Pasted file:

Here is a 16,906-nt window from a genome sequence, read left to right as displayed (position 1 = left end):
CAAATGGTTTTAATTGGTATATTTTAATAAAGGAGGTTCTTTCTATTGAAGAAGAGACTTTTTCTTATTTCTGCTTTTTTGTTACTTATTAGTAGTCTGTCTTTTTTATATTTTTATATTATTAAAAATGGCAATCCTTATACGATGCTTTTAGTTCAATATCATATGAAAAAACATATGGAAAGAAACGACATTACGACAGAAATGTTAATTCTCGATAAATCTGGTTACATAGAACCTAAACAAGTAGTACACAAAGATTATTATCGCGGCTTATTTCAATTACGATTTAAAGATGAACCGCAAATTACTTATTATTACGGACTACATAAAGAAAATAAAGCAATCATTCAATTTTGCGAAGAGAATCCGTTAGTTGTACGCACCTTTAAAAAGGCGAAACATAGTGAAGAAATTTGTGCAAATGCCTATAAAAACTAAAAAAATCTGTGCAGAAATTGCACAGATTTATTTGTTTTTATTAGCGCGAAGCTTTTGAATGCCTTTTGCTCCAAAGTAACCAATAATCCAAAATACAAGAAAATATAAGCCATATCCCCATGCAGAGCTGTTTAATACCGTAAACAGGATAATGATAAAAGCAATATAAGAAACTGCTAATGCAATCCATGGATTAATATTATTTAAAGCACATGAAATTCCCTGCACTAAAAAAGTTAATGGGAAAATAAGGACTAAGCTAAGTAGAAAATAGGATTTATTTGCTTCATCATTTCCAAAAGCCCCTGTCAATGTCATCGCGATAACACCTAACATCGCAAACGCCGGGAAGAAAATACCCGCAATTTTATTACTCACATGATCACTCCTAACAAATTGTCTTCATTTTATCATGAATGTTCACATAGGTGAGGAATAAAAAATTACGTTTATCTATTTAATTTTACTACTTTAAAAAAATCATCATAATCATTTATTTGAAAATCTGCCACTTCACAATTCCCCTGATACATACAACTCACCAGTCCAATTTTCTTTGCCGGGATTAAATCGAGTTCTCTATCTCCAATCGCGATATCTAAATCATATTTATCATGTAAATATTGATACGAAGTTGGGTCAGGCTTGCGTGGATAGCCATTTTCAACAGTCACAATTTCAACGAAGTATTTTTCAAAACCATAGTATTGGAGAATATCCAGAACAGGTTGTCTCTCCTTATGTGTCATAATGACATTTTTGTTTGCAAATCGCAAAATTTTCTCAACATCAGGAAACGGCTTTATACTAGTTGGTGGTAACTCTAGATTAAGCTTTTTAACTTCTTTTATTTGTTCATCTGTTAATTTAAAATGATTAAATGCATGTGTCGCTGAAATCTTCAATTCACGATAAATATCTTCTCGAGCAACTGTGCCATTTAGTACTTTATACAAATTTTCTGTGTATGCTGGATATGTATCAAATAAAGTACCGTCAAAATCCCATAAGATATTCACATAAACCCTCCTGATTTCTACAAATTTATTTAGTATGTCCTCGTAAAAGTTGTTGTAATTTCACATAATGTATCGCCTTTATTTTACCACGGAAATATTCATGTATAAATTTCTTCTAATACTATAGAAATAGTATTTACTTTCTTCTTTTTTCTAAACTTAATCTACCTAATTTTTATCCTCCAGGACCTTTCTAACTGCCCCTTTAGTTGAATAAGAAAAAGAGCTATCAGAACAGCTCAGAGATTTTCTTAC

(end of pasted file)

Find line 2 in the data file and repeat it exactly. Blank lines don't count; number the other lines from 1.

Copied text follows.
CAAATGGTTTTAATTGGTATATTTTAATAAAGGAGGTTCTTTCTATTGAAGAAGAGACTTTTTCTTATTTCTGCTTTTTTGTTACTTATTAGTAGTCTGTCTTTTTTATATTTTTATATTATTAAAAATGGCAATCCTTATACGATGCTTTTAGTTCAATATCATATGAAAAAACATATGGAAAGAAACGACATTACGACAGAAATGTTAATTCTCGATAAATCTGGTTACATAGAACCTAAACAAGTAGTACACAAAGATTATTATCGCGGCTTATTTCAATTACGATTTAAAGATGAACCGCAAATTACTTATTATTACGGACTACATAAAGAAAATAAAGCAATCATTCAATTTTGCGAAGAGAATCCGTTAGTTGTACGCACCTTTAAAAAGGCGAAACATAGTGAAGAAATTTGTGCAAATGCCTATAAAAACTAAAAAAATCTGTGCAGAAATTGCACAGATTTATTTGTTTTTATTAGCGCGAAGCTTTTGAATGCCTTTTGCTCCAAAGTAACCAATAATCCAAAATACAAGAAAATATAAGCCATATCCCCATGCAGAGCTGTTTAATACCGTAAACAGGATAATGATAAAAGCAATATAAGAAACTGCTAATGCAATCCATGGATTAATATTATTTAAAGCACATGAAATTCCCTGCACTAAAAAAGTTAATGGGAAAATAAGGACTAAGCTAAGTAGAAAATAGGATTTATTTGCTTCATCATTTCCAAAAGCCCCTGTCAATGTCATCGCGATAACACCTAACATCGCAAACGCCGGGAAGAAAATACCCGCAATTTTATTACTCACATGATCACTCCTAACAAATTGTCTTCATTTTATCATGAATGTTCACATAGGTGAGGAATAAAAAATTACGTTTATCTATTTAATTTTACTACTTTAAAAAAATCATCATAATCATTTATTTGAAAATCTGCCACTTCACAATTCCCCTGATACATACAACTCACCAGTCCAATTTTCTTTGCCGGGATTAAATCGAGTTCTCTATCTCCAATCGCGATATCTAAATCATATTTATCATGTAAATATTGATACGAAGTTGGGTCAGGCTTGCGTGGATAGCCATTTTCAACAGTCACAATTTCAACGAAGTATTTTTCAAAACCATAGTATTGGAGAATATCCAGAACAGGTTGTCTCTCCTTATGTGTCATAATGACATTTTTGTTTGCAAATCGCAAAATTTTCTCAACATCAGGAAACGGCTTTATACTAGTTGGTGGTAACTCTAGATTAAGCTTTTTAACTTCTTTTATTTGTTCATCTGTTAATTTAAAATGATTAAATGCATGTGTCGCTGAAATCTTCAATTCACGATAAATATCTTCTCGAGCAACTGTGCCATTTAGTACTTTATACAAATTTTCTGTGTATGCTGGATATGTATCAAATAAAGTACCGTCAAAATCCCATAAGATATTCACATAAACCCTCCTGATTTCTACAAATTTATTTAGTATGTCCTCGTAAAAGTTGTTGTAATTTCACATAATGTATCGCCTTTATTTTACCACGGAAATATTCATGTATAAATTTCTTCTAATACTATAGAAATAGTATTTACTTTCTTCTTTTTTCTAAACTTAATCTACCTAATTTTTATCCTCCAGGACCTTTCTAACTGCCCCTTTAGTTGAATAAGAAAAAGAGCTATCAGAACAGCTCAGAGATTTTCTTAC